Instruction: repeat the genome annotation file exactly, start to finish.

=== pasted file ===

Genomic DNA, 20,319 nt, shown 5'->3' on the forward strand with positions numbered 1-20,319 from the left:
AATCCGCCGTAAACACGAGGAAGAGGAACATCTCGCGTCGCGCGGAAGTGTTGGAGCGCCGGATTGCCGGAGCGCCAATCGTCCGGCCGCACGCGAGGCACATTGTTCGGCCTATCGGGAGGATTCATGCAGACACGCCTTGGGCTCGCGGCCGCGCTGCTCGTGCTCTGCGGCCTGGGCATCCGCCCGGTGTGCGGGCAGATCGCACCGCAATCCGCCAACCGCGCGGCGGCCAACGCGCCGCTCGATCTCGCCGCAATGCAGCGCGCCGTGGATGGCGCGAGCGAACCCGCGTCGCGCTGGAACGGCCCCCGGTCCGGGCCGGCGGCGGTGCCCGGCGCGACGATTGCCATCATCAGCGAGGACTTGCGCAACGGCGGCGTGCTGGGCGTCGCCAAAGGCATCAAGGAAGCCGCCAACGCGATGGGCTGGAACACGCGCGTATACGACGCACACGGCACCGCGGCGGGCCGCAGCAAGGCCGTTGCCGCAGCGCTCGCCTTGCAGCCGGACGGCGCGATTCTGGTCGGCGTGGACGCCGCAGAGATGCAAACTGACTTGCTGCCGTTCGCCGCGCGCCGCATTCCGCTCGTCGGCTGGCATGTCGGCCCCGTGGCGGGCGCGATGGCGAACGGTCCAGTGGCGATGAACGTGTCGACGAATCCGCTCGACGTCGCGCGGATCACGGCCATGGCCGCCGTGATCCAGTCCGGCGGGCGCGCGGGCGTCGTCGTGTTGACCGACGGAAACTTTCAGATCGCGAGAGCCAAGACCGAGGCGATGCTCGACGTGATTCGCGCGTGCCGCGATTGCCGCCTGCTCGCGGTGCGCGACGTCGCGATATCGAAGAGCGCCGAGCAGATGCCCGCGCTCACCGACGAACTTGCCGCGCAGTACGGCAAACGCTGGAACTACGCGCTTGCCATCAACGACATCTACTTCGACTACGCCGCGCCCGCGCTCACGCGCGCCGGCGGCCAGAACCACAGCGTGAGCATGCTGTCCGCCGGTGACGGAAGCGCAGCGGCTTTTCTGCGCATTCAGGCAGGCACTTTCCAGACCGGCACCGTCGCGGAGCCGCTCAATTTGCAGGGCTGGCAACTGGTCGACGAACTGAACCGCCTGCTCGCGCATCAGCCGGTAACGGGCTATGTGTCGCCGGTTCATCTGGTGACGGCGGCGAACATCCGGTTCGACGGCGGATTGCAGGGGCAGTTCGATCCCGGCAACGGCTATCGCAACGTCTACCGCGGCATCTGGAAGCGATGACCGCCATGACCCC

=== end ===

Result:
Genomic DNA, 20,319 nt, shown 5'->3' on the forward strand with positions numbered 1-20,319 from the left:
AATCCGCCGTAAACACGAGGAAGAGGAACATCTCGCGTCGCGCGGAAGTGTTGGAGCGCCGGATTGCCGGAGCGCCAATCGTCCGGCCGCACGCGAGGCACATTGTTCGGCCTATCGGGAGGATTCATGCAGACACGCCTTGGGCTCGCGGCCGCGCTGCTCGTGCTCTGCGGCCTGGGCATCCGCCCGGTGTGCGGGCAGATCGCACCGCAATCCGCCAACCGCGCGGCGGCCAACGCGCCGCTCGATCTCGCCGCAATGCAGCGCGCCGTGGATGGCGCGAGCGAACCCGCGTCGCGCTGGAACGGCCCCCGGTCCGGGCCGGCGGCGGTGCCCGGCGCGACGATTGCCATCATCAGCGAGGACTTGCGCAACGGCGGCGTGCTGGGCGTCGCCAAAGGCATCAAGGAAGCCGCCAACGCGATGGGCTGGAACACGCGCGTATACGACGCACACGGCACCGCGGCGGGCCGCAGCAAGGCCGTTGCCGCAGCGCTCGCCTTGCAGCCGGACGGCGCGATTCTGGTCGGCGTGGACGCCGCAGAGATGCAAACTGACTTGCTGCCGTTCGCCGCGCGCCGCATTCCGCTCGTCGGCTGGCATGTCGGCCCCGTGGCGGGCGCGATGGCGAACGGTCCAGTGGCGATGAACGTGTCGACGAATCCGCTCGACGTCGCGCGGATCACGGCCATGGCCGCCGTGATCCAGTCCGGCGGGCGCGCGGGCGTCGTCGTGTTGACCGACGGAAACTTTCAGATCGCGAGAGCCAAGACCGAGGCGATGCTCGACGTGATTCGCGCGTGCCGCGATTGCCGCCTGCTCGCGGTGCGCGACGTCGCGATATCGAAGAGCGCCGAGCAGATGCCCGCGCTCACCGACGAACTTGCCGCGCAGTACGGCAAACGCTGGAACTACGCGCTTGCCATCAACGACATCTACTTCGACTACGCCGCGCCCGCGCTCACGCGCGCCGGCGGCCAGAACCACAGCGTGAGCATGCTGTCCGCCGGTGACGGAAGCGCAGCGGCTTTTCTGCGCATTCAGGCAGGCACTTTCCAGACCGGCACCGTCGCGGAGCCGCTCAATTTGCAGGGCTGGCAACTGGTCGACGAACTGAACCGCCTGCTCGCGCATCAGCCGGTAACGGGCTATGTGTCGCCGGTTCATCTGGTGACGGCGGCGAACATCCGGTTCGACGGCGGATTGCAGGGGCAGTTCGATCCCGGCAACGGCTATCGCAACGTCTACCGCGGCATCTGGAAGCGATGACCGCCATGACCCC